FromTheMurkyDepths

Housing and Development in London

Abbey Wood, Charlton, Housing, Woolwich

582 homes and new cinema before Greenwich Planning Board next week

Greenwich Council’s Planning Board will decide on three applications next week totalling 582 homes across the borough. Three developments are featured; one in Abbey Wood with 245 homes, one in Woolwich with 300 and one in Charlton totalling 37 homes.




The biggest proposal is in Woolwich, which was covered almost a year ago. This scheme is for the island site in the middle of Thomas Street, Wellington Street, Polytechnic Street and Calderwood Street. A cinema is part of the plan.

It retains all buildings of merit (there’s many there) and demolishes the dross. By doing so it open up internal space and creates walking links. This will be a fantastic boost for the town.

Next up is a tower in Abbey Wood. The initial plans were pretty bad and were recently revised. A less gloomy colour palette is now in evidence. 245 flats are planned.

Finally, there’s 37 homes near Charlton village with Greenwich Council behind this proposal, which was covered in more detail here. This is a very welcome scheme to provide more truly affordable housing.

A welcome step, but Greenwich Council could be far more pro-active in providing housing. Doing so outright is extremely difficult with central government caps but they can use their arms-length management company Meridian to avoid caps.

Sadly, they have been very slow to do so (Meridian was created in 2011) and are instead using millions in right-to-buy to buy homes off the market (at what appears to be peak prices) at three times the cost of partnering with Meridian or other developers, including Housing Associations, and which does nothing to add to overall housing numbers.



The whole thing was covered here. Some more details have come to light which I’ll cover soon.

The Planning Board meeting is being held on Tuesday 3rd October at 6:30pm at Woolwich Town Hall. Click here to view the agenda.

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2 Comments

  1. D Mohan

    I would like to touch upon the 37 new homes proposed near Charlton Village, and your presumption that the prospect “is a very welcome scheme”. It is certainly not welcomed by existing residents within the immediate vicinity.

    Unfortunately, for the existing residents (most of whom are in their sixties and seventies) within this area of Fletching Road, this now means that the secure resident-only-access gate to the side of the current development backing onto Charlton Church Lane will be removed, to provide for an open througfare for the general public. Additional ‘mews’ streets will also be introduced. What is currently a quiet, peaceful environment for those residents – most of whom are past retirement age – will now become a shortcut for those wishing to take a shortcut to football matches and to the train station, ruining what peace and quiet there is within this neighbourhood. A decrease in crime across the estate was also evident when the gate was introduced in the mid-eighties – something which has the potential to increase as a result, leaving elderly people, who once felt secure, feeling extremely vulnerable.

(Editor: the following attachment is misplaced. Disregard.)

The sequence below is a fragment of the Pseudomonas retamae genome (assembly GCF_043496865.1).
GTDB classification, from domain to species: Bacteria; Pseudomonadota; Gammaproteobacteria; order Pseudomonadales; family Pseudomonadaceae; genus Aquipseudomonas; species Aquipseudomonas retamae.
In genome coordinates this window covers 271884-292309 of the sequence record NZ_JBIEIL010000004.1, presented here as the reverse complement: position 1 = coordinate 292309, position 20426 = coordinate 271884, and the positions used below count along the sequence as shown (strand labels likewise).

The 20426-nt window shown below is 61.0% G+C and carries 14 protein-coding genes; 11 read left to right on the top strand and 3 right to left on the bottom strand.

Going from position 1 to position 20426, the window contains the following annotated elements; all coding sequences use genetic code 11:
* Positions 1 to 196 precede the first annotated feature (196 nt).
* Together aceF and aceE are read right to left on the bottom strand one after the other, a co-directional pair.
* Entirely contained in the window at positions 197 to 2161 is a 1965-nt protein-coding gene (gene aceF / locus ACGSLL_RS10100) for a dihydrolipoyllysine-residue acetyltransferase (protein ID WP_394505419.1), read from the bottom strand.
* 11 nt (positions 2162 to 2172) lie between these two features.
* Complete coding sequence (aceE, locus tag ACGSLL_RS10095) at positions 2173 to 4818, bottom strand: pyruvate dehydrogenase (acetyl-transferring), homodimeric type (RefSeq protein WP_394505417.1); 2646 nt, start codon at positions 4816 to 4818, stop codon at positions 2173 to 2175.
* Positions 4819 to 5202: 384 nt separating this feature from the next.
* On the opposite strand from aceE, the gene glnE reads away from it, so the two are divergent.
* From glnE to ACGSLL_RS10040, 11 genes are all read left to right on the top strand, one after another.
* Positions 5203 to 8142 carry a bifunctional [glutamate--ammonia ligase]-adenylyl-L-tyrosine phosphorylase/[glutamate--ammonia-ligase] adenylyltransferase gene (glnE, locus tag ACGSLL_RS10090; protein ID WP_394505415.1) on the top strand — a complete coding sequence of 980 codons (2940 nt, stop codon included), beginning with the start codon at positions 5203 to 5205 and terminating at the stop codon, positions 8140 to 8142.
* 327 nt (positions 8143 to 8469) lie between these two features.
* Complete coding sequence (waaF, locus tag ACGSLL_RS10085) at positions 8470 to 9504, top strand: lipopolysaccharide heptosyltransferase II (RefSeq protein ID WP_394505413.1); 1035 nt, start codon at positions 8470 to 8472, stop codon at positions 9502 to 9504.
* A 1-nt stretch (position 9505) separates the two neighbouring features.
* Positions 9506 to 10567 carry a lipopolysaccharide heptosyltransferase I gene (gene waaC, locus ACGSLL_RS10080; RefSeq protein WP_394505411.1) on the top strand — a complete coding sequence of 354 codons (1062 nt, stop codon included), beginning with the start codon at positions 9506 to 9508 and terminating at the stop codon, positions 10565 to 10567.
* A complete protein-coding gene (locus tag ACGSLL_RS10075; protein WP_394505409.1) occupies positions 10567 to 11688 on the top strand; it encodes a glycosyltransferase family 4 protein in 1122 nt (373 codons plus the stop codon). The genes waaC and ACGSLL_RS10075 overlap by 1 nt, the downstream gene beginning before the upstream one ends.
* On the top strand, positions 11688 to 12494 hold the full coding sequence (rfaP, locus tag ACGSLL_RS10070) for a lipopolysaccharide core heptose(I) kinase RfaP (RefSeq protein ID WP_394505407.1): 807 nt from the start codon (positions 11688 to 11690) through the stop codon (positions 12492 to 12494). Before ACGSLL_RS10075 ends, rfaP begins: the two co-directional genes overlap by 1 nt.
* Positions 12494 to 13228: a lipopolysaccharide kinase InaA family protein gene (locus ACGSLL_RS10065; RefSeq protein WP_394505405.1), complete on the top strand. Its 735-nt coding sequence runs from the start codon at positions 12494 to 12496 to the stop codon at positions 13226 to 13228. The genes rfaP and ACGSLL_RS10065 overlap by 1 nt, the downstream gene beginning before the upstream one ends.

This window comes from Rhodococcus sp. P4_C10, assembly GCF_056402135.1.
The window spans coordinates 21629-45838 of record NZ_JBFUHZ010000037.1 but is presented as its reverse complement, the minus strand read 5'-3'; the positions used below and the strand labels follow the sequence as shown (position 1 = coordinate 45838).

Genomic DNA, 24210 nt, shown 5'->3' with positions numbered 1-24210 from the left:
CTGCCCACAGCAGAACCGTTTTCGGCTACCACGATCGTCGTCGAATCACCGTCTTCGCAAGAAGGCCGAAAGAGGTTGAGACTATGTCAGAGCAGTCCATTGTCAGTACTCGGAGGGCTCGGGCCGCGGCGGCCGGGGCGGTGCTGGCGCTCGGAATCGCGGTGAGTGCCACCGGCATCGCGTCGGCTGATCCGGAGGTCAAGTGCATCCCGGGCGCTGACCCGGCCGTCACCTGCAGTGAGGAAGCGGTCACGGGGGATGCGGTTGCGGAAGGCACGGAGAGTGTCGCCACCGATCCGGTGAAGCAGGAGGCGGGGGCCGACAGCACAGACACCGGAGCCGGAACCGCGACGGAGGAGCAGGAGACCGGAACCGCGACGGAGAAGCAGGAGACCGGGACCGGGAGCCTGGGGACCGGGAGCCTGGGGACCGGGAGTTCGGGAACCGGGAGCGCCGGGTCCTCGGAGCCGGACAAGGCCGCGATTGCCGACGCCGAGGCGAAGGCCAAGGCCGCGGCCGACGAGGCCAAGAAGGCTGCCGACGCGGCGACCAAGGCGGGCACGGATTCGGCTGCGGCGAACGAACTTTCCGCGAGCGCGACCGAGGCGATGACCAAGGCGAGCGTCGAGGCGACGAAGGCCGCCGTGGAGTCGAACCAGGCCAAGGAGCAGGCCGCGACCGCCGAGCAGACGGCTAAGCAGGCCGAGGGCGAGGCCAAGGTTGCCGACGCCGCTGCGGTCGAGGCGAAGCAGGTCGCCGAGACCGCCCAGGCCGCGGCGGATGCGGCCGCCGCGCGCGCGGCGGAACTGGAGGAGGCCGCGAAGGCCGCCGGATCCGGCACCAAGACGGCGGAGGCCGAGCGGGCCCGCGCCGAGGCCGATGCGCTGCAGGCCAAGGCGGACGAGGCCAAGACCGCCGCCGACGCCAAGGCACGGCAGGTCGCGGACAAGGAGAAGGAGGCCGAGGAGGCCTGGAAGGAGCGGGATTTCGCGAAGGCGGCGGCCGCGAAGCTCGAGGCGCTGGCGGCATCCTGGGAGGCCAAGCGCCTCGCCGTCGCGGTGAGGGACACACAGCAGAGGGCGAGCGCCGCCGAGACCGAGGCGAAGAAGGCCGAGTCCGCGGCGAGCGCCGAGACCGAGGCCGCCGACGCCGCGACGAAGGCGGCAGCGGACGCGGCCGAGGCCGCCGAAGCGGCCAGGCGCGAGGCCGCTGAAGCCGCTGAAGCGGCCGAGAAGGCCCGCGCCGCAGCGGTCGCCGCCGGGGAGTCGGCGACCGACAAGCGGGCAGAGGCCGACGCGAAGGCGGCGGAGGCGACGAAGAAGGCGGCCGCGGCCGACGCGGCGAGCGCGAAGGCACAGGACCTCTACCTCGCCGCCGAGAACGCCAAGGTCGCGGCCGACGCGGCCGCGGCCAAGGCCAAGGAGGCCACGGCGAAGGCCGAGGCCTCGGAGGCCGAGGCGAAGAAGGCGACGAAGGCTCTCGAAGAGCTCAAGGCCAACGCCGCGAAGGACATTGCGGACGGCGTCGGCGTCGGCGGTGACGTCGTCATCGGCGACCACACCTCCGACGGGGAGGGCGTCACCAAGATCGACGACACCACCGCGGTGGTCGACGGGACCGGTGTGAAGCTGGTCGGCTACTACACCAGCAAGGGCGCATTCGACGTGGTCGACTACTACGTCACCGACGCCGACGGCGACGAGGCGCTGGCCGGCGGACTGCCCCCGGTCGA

Furthermore, proposed plans for this new development will see what limited parking spaces there are in close proximity to the four existing houses and almshouses eradicated, leaving those with disabilities and mobility issues without a car parking space within close proximity to their homes; that said, the only car parking spaces which will be allotted will be three designated spaces for three new disabled flats which will replace the garages which have been left to rot for a number of years. Slightly ironic.

    Additionally, one such disabled resident in their 70s with a blue badge was told by a Greenwich Council representative that a car parking space could be arranged in Charlton Lane – a ten minute walk for an able-bodied person on a route that lies on a rather steep hill.

    Aside from the four current houses standing opposite Fred Styles House, which currently accommodates pleasant property guardians, the almshouses surrounding the outer perimeter of the estate were originally intended to house those over 50 years of age – a majority of residents within them to this day meet this requirement.

    A petition was delivered to the Council disputing the development proposed, which was – according to the original petitioner – signed by over 90 per cent of the residents. I am sure this will be ignored, however, and the needs of people within their twilight years will be disregarded. The development is far from ‘welcome’ for the current residents for these above reasons.

  2. Jon

    Is the cinema still happening? Couldn’t find mention of it in the planning report, just “flexible leisure”?

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